"To understand the final reason why the news marketplace of ideas dominated by television is so different from the one that emerged in the world dominated by the printing press, it is important to distinguish the quality of vividness experienced by television viewers from the “vividness” experienced by readers. ... the vividness experienced in the reading of words is automatically modulated by the constant activation of the reasoning centers of the brain that are used in the process of co-creating the representation of reality the author has intended. By contrast, the visceral vividness portrayed on television has the capacity to trigger instinctual responses similar to those triggered by reality itself – and without being modulated by logic, reason, and reflective thought.” p. 19
    The simulation of reality accomplished in the television medium is so astonishingly vivid and compelling compared with the representations of reality conveyed by printed words that it signifies much more than an incremental change in the way people consume information. Books also convey compelling and vivid representations of reality, of course. But the reader actively participates in the conjuring of the reality the book’s author is attempting to depict. Moreover, the parts of the human brain that are central to the reasoning process are continually activated by the very act of reading printed words: Words are composed of abstract symbols -- letters -- that have no intrinsic meaning themselves until they are strung together into recognizable sequences." p. 19
    "Television, by contrast, presents to its viewers a much more fully formed representation of reality – without requiring the creative collaboration that words have always demanded." p. 20

"... Although it is true that television does not elicit the same cerebral response, it definitely does stimulate the flow of much more energy in different areas of the brain. And the passivity associated with watching television is at the expense of activity in parts of the brain associated with abstract thought, logic, and the reasoning process." p. 20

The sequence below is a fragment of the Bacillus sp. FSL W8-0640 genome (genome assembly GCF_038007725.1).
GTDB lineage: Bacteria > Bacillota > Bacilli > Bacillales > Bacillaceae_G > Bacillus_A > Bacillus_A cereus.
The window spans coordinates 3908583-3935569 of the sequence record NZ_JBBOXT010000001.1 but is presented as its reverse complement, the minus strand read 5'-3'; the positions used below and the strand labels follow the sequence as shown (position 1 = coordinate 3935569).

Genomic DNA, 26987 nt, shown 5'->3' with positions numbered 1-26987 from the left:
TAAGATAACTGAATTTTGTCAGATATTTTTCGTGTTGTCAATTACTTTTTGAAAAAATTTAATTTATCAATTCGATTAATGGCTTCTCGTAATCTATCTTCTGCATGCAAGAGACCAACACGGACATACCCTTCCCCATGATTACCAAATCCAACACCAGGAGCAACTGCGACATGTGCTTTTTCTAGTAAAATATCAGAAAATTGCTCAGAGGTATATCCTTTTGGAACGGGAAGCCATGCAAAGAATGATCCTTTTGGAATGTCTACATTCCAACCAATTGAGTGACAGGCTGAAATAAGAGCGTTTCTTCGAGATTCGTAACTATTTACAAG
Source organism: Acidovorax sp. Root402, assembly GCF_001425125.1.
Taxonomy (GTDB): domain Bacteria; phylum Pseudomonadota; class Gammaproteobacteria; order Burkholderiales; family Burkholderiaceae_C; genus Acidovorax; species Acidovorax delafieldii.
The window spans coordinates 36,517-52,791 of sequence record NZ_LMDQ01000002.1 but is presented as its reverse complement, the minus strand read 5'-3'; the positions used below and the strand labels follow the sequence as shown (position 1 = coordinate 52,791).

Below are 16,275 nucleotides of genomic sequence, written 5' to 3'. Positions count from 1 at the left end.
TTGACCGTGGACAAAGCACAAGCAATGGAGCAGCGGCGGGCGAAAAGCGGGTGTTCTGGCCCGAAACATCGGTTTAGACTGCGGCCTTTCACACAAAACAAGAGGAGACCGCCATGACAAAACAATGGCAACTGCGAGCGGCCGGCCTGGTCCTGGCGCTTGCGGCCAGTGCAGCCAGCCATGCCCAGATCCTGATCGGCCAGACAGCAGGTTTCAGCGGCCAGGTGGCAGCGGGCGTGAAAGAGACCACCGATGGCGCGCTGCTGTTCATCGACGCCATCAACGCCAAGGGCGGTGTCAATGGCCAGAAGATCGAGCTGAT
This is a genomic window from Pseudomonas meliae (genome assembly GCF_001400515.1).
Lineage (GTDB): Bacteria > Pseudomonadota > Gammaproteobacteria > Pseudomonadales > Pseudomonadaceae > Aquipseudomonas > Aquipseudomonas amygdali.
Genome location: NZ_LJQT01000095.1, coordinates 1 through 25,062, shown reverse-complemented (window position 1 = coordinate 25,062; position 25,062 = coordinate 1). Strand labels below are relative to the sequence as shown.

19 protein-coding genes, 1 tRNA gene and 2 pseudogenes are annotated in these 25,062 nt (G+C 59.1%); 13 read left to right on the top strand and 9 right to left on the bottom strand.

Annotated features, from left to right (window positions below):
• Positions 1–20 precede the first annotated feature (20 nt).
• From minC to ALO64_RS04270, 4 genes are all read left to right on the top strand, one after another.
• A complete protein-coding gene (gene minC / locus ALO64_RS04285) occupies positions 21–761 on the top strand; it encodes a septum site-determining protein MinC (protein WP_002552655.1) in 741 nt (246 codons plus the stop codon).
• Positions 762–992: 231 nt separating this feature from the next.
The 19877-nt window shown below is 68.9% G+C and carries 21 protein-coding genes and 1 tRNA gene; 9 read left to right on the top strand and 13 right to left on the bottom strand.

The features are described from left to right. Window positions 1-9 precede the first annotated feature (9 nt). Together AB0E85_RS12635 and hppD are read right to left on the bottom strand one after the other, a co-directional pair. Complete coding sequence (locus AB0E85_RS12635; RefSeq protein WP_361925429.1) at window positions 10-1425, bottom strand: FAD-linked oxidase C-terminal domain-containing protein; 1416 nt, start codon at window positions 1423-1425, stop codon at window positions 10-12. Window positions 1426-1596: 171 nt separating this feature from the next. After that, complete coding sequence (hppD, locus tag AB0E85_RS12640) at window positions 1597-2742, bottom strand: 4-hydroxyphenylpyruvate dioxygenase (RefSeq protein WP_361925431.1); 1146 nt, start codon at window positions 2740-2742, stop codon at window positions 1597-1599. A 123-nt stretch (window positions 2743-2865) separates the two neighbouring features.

"An individual who spends four and a half hours a day watching television is likely to have a very different pattern of brain activity from an individual who spends four and a half hours a day reading. Different parts of the brain are stimulated repetitively." p. 21

    ... The human brain -- like the brains of all vertebrates -- is hardwired to immediately notice sudden movement in our field of vision. We not only notice, we are compelled to look. When our evolutionary predecessors gathered on the African savanna three million years ago and the leaves next to them moved, the ones who didn't look are not our ancestors." p. 21

   "Noticing sudden movement helped to alert the survivors to the presence of a predator, or to the nearness of prey, or to a potential mate. The ones who did notice passed on to us the genetic trait that neuroscientists call 'the orienting response.' And that is the brain synddrome continuously activated by television -- sometimes as frequently as once per second. That is the reason the industry phrase glue eyeballs to the screen is actually more than a glib and idle boast. It is also a major part of the reason Americans watch the TV screen an average of four and a half hours a day." p. 21 Chapter One: The Politics of Fear

   "The physical effects of watching trauma on television -- the rise in blood pressure and heart rate -- are the same as if an individual has actually experienced the traumatic event directly. Moreover, it has been documented that television can create false memories that are just as powerful as normal memories. When recalled, televsion-created memories have the same control over the emotional system as do real memories." p. 34

"... The visual imagery on television can activate pars of the brain involved in emotions in a way that reading about the same event cannot." p. 34 Now, television commercials and many action sequences on television routinely activate that orienting response once per second. And since we in this country, on average, watch television more than four and a half hours per day, those circuits of the brain are constantly being activated." p. 35

"The constant and repetitive triggering of the orienting response induces a quasi-hypnotic state. It partially immobilizes viewers and creates an addiction to the constant stimulation of two areas of the brain: the amygdala and the hippocampus (part of the brain's memory and contextualizing system). It's almost as if we have a receptor for television in our brains." p. 35